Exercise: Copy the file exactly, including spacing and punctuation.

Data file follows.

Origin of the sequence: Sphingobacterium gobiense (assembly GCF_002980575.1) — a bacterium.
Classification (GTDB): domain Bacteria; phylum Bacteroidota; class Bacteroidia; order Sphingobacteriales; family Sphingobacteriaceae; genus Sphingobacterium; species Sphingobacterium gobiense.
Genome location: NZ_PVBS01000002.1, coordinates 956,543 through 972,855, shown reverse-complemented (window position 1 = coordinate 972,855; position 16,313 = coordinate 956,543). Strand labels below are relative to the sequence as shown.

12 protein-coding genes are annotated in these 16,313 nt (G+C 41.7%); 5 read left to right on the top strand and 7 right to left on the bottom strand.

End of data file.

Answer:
Origin of the sequence: Sphingobacterium gobiense (assembly GCF_002980575.1) — a bacterium.
Classification (GTDB): domain Bacteria; phylum Bacteroidota; class Bacteroidia; order Sphingobacteriales; family Sphingobacteriaceae; genus Sphingobacterium; species Sphingobacterium gobiense.
Genome location: NZ_PVBS01000002.1, coordinates 956,543 through 972,855, shown reverse-complemented (window position 1 = coordinate 972,855; position 16,313 = coordinate 956,543). Strand labels below are relative to the sequence as shown.

12 protein-coding genes are annotated in these 16,313 nt (G+C 41.7%); 5 read left to right on the top strand and 7 right to left on the bottom strand.